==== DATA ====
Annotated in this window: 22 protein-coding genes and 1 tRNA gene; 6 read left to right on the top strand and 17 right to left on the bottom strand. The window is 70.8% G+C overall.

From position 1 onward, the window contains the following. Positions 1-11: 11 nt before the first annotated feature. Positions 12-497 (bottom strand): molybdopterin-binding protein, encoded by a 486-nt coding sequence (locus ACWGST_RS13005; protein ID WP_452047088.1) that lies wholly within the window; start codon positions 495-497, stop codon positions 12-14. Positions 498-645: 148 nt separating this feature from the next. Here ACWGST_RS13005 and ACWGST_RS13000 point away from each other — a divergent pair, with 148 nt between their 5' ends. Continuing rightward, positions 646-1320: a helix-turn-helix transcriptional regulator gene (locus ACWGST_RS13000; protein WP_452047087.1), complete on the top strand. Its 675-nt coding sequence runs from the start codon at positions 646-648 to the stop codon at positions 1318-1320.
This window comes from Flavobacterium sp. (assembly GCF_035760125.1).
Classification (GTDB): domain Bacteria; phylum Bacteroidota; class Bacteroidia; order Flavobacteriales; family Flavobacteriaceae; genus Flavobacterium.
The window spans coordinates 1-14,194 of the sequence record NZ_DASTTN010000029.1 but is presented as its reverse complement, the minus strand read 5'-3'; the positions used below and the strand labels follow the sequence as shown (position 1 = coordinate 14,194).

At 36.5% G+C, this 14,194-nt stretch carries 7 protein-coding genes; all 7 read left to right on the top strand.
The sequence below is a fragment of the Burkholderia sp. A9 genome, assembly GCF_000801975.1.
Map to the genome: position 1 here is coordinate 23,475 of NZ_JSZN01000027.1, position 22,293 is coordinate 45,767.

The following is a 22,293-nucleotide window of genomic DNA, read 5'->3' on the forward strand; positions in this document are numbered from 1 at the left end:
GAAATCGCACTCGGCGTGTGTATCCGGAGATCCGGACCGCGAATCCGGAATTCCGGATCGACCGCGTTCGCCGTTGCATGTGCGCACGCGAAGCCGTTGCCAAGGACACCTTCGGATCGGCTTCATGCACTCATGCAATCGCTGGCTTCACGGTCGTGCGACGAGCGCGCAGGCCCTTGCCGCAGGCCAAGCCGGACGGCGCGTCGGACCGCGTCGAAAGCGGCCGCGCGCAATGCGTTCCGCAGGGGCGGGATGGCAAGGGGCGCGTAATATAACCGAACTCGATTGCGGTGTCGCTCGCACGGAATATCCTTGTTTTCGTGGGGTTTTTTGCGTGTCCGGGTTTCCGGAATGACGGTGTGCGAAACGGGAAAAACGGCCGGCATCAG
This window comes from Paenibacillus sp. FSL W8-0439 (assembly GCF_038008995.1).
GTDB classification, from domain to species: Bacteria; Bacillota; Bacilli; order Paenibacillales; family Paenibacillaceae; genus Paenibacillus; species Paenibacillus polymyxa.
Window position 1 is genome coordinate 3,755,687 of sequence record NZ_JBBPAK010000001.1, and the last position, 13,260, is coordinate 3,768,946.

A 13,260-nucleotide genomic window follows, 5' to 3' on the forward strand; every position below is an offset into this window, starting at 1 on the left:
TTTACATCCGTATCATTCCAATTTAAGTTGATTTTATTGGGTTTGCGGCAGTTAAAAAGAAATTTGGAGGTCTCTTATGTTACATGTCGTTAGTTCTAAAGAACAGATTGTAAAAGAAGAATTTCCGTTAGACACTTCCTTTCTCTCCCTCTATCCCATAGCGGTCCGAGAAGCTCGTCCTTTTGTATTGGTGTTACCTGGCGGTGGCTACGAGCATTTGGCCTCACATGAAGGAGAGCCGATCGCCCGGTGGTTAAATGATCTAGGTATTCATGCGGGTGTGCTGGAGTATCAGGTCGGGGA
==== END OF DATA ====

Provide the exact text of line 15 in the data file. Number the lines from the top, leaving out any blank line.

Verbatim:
TTTACATCCGTATCATTCCAATTTAAGTTGATTTTATTGGGTTTGCGGCAGTTAAAAAGAAATTTGGAGGTCTCTTATGTTACATGTCGTTAGTTCTAAAGAACAGATTGTAAAAGAAGAATTTCCGTTAGACACTTCCTTTCTCTCCCTCTATCCCATAGCGGTCCGAGAAGCTCGTCCTTTTGTATTGGTGTTACCTGGCGGTGGCTACGAGCATTTGGCCTCACATGAAGGAGAGCCGATCGCCCGGTGGTTAAATGATCTAGGTATTCATGCGGGTGTGCTGGAGTATCAGGTCGGGGA